Tag Archives: Ken Thomson

Asphalt Orchestra plays the Pixies: Surfer Rosa — FREE this Sunday

Asphalt Orchestra performing on the Lincoln Center Plaza. (Photo © 2010, Steven P. Marsh)

Asphalt Orchestra performing on the Lincoln Center Plaza. (Photo © 2010, Steven P. Marsh)

Avant-garde marching band will open for a Kronos Quartet ‘Kronos at 4o’ show

Asphalt Orchestra hits Lincoln Center Out of Doors this Sunday, July 28 with a brand-new project: a cover of the fan-favorite Pixies album Surfer Rosa.

The avant-garde marching band, a cocreation of LCOOD and Bang on a Can, is well known for its inventive reinvention of pop songs mixed with compositions written specifically for the costumed clan.

Asphalt Orchestra co-leader Ken Thomson describes the evening this way:

We are covering the classic Pixies record Surfer Rosa.
45 minutes of new music, Asphalt-style, choreographed and on stage.
All arranged by us in super-cool arrangements that use the original as a canvas for truly new versions of these tunes.

The free show starts at 6 p.m. with a set of Asphalt classics (Bjork, Zappa, Bregovic) on the plaza.

At 6:30, the music moves to the Damrosch Park Bandshell where Jacob Garchik’s “atheist gospel trombone project” The Heavens will be performed.

Asphalt plays next and then the evening’s headliner, Kronos Quartet, takes over.
Every second of music is free, with no ticket required and nobody hassling you for a  “donation” at the gate. Lincoln Center Out of Doors is one of those rare New York City institutions that truly is free — even free of guilt.

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Bangin’ it up at the Bang on a Can Summer Music Festival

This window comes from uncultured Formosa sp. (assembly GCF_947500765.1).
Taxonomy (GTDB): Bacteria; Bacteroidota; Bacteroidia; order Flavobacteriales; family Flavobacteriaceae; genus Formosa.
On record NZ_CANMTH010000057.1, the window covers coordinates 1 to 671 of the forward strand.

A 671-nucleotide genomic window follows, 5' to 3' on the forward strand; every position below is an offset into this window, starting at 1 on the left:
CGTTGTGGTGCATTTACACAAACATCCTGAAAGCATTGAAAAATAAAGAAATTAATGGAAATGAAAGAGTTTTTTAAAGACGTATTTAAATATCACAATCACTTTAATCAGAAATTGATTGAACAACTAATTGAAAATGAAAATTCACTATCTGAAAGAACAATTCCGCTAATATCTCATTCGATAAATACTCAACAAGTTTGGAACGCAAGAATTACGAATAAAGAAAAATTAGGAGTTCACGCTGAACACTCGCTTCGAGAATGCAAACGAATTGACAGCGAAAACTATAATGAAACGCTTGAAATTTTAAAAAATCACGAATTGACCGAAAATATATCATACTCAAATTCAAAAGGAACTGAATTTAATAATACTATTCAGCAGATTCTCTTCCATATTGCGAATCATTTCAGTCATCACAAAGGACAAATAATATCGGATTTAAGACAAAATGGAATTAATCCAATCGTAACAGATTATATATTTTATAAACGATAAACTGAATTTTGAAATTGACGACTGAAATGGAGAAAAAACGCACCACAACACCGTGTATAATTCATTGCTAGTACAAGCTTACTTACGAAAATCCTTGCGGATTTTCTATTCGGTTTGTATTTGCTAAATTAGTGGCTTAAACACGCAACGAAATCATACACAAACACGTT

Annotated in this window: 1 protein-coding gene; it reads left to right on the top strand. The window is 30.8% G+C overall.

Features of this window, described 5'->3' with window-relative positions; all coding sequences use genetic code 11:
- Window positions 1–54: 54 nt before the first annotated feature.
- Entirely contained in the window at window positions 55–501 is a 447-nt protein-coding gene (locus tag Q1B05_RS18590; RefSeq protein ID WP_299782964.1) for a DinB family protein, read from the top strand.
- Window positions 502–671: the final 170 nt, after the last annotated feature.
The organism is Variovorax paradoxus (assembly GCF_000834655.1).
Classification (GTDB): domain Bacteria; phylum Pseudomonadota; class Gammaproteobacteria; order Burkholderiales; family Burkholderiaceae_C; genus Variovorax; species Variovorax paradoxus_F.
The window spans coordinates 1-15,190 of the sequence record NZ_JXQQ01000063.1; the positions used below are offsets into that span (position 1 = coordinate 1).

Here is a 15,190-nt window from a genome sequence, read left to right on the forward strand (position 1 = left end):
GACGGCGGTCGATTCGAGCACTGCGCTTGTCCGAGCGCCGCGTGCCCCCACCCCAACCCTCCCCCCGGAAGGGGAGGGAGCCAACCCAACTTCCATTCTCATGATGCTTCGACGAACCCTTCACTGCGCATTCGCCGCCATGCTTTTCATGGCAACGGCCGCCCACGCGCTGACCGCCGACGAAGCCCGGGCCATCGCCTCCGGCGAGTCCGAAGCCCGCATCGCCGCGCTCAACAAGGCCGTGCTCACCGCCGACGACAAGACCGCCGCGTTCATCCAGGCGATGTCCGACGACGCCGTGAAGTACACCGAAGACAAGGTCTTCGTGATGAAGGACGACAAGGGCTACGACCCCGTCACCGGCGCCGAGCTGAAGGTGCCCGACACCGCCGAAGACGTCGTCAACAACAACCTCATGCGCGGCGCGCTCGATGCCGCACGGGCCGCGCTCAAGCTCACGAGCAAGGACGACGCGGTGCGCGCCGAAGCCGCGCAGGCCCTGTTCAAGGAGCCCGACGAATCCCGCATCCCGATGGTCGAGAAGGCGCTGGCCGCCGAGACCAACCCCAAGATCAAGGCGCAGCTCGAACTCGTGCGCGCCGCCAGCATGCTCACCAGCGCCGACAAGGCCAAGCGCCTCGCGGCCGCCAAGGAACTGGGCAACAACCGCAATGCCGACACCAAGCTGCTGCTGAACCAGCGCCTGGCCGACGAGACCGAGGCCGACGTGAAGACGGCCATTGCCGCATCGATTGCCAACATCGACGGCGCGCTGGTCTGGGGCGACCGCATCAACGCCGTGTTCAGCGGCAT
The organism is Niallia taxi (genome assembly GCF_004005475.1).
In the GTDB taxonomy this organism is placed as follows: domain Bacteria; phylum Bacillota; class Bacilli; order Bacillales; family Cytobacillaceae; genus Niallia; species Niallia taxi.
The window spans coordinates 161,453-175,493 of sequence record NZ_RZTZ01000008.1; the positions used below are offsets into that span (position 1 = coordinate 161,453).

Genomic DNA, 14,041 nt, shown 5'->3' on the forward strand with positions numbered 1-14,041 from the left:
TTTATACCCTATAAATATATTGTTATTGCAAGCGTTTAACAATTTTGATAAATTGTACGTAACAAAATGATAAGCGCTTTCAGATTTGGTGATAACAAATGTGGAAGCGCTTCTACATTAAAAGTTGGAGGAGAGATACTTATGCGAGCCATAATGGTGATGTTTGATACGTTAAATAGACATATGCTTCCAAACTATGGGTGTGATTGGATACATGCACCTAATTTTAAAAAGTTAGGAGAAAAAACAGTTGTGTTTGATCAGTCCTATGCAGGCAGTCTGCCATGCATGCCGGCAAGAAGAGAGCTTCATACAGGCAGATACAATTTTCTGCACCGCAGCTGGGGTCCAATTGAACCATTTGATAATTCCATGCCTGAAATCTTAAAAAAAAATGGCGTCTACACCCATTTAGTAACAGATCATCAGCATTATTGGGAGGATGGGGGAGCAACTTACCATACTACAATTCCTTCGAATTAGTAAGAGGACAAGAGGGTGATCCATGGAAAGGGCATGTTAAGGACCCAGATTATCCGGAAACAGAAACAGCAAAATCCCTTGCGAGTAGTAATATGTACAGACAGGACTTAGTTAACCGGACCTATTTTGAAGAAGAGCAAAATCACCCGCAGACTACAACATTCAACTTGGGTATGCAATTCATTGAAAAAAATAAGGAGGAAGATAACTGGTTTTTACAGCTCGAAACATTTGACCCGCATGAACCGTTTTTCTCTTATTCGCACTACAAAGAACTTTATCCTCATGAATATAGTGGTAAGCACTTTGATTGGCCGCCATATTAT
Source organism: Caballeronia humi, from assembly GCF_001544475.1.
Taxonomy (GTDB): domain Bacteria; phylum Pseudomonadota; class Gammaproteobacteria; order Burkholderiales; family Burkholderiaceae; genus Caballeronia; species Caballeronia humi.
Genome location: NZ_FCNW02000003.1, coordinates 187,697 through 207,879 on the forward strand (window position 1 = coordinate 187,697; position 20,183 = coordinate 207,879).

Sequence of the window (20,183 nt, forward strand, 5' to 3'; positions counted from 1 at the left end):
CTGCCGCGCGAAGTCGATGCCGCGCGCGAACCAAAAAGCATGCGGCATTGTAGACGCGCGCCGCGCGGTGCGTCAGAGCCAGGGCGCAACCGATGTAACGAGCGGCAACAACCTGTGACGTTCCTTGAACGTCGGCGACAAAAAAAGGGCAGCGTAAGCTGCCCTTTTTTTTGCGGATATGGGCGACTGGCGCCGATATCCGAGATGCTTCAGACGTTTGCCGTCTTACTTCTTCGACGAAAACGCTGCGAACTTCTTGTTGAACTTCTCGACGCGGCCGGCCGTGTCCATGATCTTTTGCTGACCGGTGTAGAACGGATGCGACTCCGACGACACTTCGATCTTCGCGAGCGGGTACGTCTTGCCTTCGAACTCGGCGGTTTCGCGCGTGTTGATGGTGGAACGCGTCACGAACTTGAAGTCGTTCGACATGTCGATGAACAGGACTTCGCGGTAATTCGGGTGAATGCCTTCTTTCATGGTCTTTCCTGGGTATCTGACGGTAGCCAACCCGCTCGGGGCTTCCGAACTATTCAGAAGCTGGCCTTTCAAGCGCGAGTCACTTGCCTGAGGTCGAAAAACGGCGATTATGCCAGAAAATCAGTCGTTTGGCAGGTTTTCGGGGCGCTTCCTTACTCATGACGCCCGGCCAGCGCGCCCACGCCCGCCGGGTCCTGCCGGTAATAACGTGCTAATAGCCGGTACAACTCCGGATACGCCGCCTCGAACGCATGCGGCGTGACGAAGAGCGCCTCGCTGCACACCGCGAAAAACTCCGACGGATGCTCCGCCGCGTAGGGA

To call Mark Stewart a guitarist would be a disservice. The multi-talented redhead leads participants at MASS MoCA in making some noise with some of his homemade tubes during the 2010 Bang on a Can Summer Music Festival. (Photo © 2010, Steven P. Marsh)

It’s a disservice to call Mark Stewart a guitarist. He leads a group at MASS MoCA in making some noise with some of his homemade tubes during the 2010 Bang on a Can Summer Music Festival. (Photo © 2010, Steven P. Marsh)

18 days of fantastic summer music in the Berkshires

Today’s subject: MASS MoCA.

I’ve written a lot lately about the Massachusetts Museum of Contemporary Art, especially in the last month or two because of Wilco’s splendid Solid Sound Festival, held on the museum campus in North Adams, Mass., in late June.

When Wilco announced the inaugural Solid Sound back in 2010, I pretty much knew it would be great because I had already seen MASS MoCA host many, many editions of the Bang on a Can Summer Music Festival — colloquially known at Banglewood.

If you’ve been a regular reader of Will You Miss Me When I’m Gone?, you already know something about the Bang on a Can program. This summer’s program is the 12th annual festival on the beautiful industrial MASS MoCA grounds.

But maybe you’re not a musician, or at least not one who wants to participate in the festival. How does this matter to you?

Rain on the MASS MoCA campus. (Photo © 2011, Steven P. Marsh)

Rain on the MASS MoCA campus. (Photo © 2011, Steven P. Marsh)

That’s easy. Festival participants do their learning in public, putting on recitals six days a week and participating in a public Marathon concert on the final day. There’s also a performance of Bang on a Can co-founder Julia Wolfe‘s Steel Hammer, a full-length piece that weaves together the many variations of the John Henry folk legend.

So there’s plenty of professional-quality entertainment  for people who are just interested in listening and looking at some modern art. (Click through to the jump for schedule and ticketing information.)